from The American Heritage® Dictionary of the English Language, 4th Edition

  • transitive v. To bring or come to an end; stop.
  • n. Cessation.

from Wiktionary, Creative Commons Attribution/Share-Alike License

  • n. The cessation of something or someone.
  • v. To come to an end; to desist.

from the GNU version of the Collaborative International Dictionary of English

  • n. Cessation; stop; end.
  • intransitive v. To cease.
  • transitive v. To cause to cease; to end.

from The Century Dictionary and Cyclopedia

  • To cease; stop; be at an end; leave off; refrain finally.
  • To stop; put an end to; cause to cease.
  • n. Cessation; stop.

from WordNet 3.0 Copyright 2006 by Princeton University. All rights reserved.

  • n. a stopping


from The American Heritage® Dictionary of the English Language, 4th Edition

Middle English surcesen, variant (influenced by cesen, to cease) of sursesen, from Anglo-Norman surseser, from Old French surseoir, sursis-, to refrain, from Latin supersedēre; see supersede.


  • As every outraged nerve in my body cried for alleviation, so my tortured mind shrieked for surcease from the accusing memory of the things I had said and done while under the influence of alcohol.

    Madeleine: An Autobiography

  • The Board of Prison Directors gave me my choice: a prison trustyship and surcease from the jute looms if I gave up the nonexistent dynamite; life imprisonment in solitary if I refused to give up the nonexistent dynamite.

    Chapter 4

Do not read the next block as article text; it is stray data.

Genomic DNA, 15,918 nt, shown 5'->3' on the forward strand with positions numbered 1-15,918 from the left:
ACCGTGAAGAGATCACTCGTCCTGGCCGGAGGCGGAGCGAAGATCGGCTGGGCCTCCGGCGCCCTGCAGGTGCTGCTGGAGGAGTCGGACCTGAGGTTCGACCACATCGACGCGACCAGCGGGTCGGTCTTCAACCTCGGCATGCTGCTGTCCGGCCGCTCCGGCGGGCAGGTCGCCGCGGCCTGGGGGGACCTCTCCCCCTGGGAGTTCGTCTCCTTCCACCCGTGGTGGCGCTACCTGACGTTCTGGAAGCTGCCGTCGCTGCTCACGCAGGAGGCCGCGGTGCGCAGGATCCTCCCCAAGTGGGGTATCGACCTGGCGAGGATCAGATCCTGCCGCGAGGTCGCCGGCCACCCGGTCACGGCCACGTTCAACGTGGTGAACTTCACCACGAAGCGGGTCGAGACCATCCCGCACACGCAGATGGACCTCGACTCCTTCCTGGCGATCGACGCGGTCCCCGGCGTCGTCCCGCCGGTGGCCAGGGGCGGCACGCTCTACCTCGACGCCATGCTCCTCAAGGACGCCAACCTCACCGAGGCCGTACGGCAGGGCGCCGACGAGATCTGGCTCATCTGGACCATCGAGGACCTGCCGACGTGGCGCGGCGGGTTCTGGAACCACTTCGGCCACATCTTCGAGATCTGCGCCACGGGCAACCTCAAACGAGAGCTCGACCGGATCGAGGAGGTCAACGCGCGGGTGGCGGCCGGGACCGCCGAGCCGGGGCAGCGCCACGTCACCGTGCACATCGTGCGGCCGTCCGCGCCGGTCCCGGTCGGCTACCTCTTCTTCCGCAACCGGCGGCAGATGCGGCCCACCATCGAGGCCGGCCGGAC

• This occupation is decades long and continues before our very eyes, with no prospect for near-term surcease for the Christian and Muslim Palestinians.

    Palestine Blogs aggregator

  • They doubtless must have thought, hearing the sound of the iron and seeing all at once the light again, that my father had regretted the kind of surcease he had granted them, and that some one came to bring them death.

    Pélléas and Mélisande

  • I bear it so long as I can before my mind reels away to find surcease in blessed darkness.

    Secret History of Elizabeth Tudor, Vampire Slayer

  • ` Surely, 'said I, ` surely this is something novel, boredom's surcease;


  • Author Juan Vidal Castillo, who knows his town better than anybody, probably could talk for days about the culture with its foundations in the Church, the conflicts which emptied the town, the drain of youth fleeing toward surcease of poverty or at least to aspire to achievement, of the military revolutions of the past and the tortuous social revolutions of the present.

    Alamos: Still a boom to bust town, but with everlasting charm

  • It eased pain, gave surcease to sorrow, brought back old memories, dead faces, and forgotten dreams.


  • Not, as I now know, that our company was distasteful to him, but because his trouble had so grown that he could not respond to our happiness nor find surcease with us.

    The Minions of Midas

  • Small wonder that, like old Ecclesiastes, he found vanity in all things and surcease in sugar stocks, singing boys, and hula dancers.



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  • "I will not do't;

    Lest I surcease to honour mine own truth,

    And by my body's action teach my mind

    A most inherent baseness."

    - William Shakespeare, 'The Tragedy of Coriolanus'.

    August 28, 2009

  • I love this word.

    September 17, 2008

  • He knew he must bring them surcease of their sorrow, as swiftly as possible, and clear up this painful misunderstanding.

    - William Steig, Zeke Pippin.

    August 11, 2008

  • For some reason, even though this word contains its meaning, I always find myself thinking it means either its opposite -- something that will not abate -- or else that it means "a lack of".

    February 16, 2007

  • From my books surcease of sorrow—sorrow for the lost Lenore

    January 18, 2007